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Federal Court Removes Special Master in Mar-a-Lago Investigation

— December 1, 2022

The appeals court found that there is no compelling reason that Trump, even as a former president, should be entitled to additional privileges.

A federal appeals court has ended the independent review of documents seized during the federal raid on former President Donald Trump’s Mar-a-Lago estate, removing a critical hurdle that the Department of Justice said was delaying its investigation into Trump’s alleged retention of classified government information.

According to The Associated Press, the unanimous decision by the three-judge panel allows the Department of Justice and other federal law enforcement investigators to access and review all of the documents taken from the former president’s residence.

President Trump and his attorneys had earlier argued that Trump, as a former commander-in-chief, was entitled to have a “special master” conduct a neutral review of the documents, deciding which were relevant to the investigation.

Trump in front of American flag. Image via Flickr/user:thejointstaff. (CCA-BY-2.0).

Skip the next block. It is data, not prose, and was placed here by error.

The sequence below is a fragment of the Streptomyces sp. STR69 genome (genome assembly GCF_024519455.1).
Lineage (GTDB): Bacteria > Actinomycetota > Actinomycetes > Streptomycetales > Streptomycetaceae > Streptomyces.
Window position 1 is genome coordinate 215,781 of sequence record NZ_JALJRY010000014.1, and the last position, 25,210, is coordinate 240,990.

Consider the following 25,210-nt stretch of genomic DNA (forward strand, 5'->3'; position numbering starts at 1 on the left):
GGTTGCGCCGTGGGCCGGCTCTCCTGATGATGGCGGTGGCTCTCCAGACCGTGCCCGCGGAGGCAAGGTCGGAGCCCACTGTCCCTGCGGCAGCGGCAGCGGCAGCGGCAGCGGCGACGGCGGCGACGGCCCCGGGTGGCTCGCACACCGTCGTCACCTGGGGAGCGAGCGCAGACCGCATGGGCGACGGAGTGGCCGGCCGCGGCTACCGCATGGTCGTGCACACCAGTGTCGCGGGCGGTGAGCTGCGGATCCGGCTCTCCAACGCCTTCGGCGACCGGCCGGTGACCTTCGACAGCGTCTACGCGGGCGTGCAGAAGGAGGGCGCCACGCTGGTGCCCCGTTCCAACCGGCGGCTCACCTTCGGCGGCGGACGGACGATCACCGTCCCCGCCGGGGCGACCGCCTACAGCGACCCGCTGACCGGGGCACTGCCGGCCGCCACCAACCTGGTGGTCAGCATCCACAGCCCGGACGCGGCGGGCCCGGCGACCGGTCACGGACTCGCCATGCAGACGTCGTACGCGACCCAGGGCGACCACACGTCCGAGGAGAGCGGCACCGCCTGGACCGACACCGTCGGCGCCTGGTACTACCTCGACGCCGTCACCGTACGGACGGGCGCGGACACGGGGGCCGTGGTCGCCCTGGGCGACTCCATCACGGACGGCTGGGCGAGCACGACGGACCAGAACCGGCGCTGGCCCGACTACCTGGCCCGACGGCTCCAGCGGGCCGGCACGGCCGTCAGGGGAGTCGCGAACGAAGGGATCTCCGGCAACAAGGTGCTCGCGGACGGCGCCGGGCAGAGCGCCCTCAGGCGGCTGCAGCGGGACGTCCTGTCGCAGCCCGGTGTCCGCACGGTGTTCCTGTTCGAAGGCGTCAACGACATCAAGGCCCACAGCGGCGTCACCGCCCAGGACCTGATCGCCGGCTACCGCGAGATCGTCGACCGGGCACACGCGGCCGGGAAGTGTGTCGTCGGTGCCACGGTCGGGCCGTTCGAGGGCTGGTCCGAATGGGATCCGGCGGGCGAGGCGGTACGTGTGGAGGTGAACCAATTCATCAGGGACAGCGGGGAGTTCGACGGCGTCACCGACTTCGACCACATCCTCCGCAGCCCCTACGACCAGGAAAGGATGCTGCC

The Associated Press notes that ruling, issued by the U.S. Circuit Court of Appeals for the 11th Circuit, had been expected.

During a hearing held last week, the judges—many of whom had been appointed by Republican presidents—seemed skeptical of Trump’s arguments.

Chief Judge William Pryor, for instance, questioned why Trump should be entitled to any special protections.

“Other than the fact that this involves a former president, everything else about this is indistinguishable from any pre-indictment search warrant,” Pryor said.

“We’ve got to be concerned about the precedent that we would create that would allow any target of a federal criminal investigation to go into a district court and to have a district court entertain this kind of petition,” he said, “and interfere with the executive branch’s ongoing investigation.”

In their ruling, the judges said that—as unusual as a raid on a former president’s home may be—there is no compelling reason to grant Trump special privileges.

“It is indeed extraordinary for a warrant to be executed at the home of a former president — but not in a way that affects our legal analysis or otherwise gives the judiciary license to interfere in an ongoing investigation,” the judges wrote in their decision.

The judges also unilaterally reversed the lower court decision affording Trump the right to request a special master.

Furthermore, the panel said it appears that Trump had no practical, legal basis upon which to challenge the raid in the first place.

“The law is clear. We cannot write a rule that allows any subject of a search warrant to block government investigations after the execution of the warrant. Nor can we write a rule that allows only former presidents to do so,” the 11th Circuit wrote.

“Either approach,” the judges continued, “would be a radical reordering of our caselaw limiting the federal courts’ involvement in criminal investigations. And both would violate bedrock separation-of-powers limitations.”


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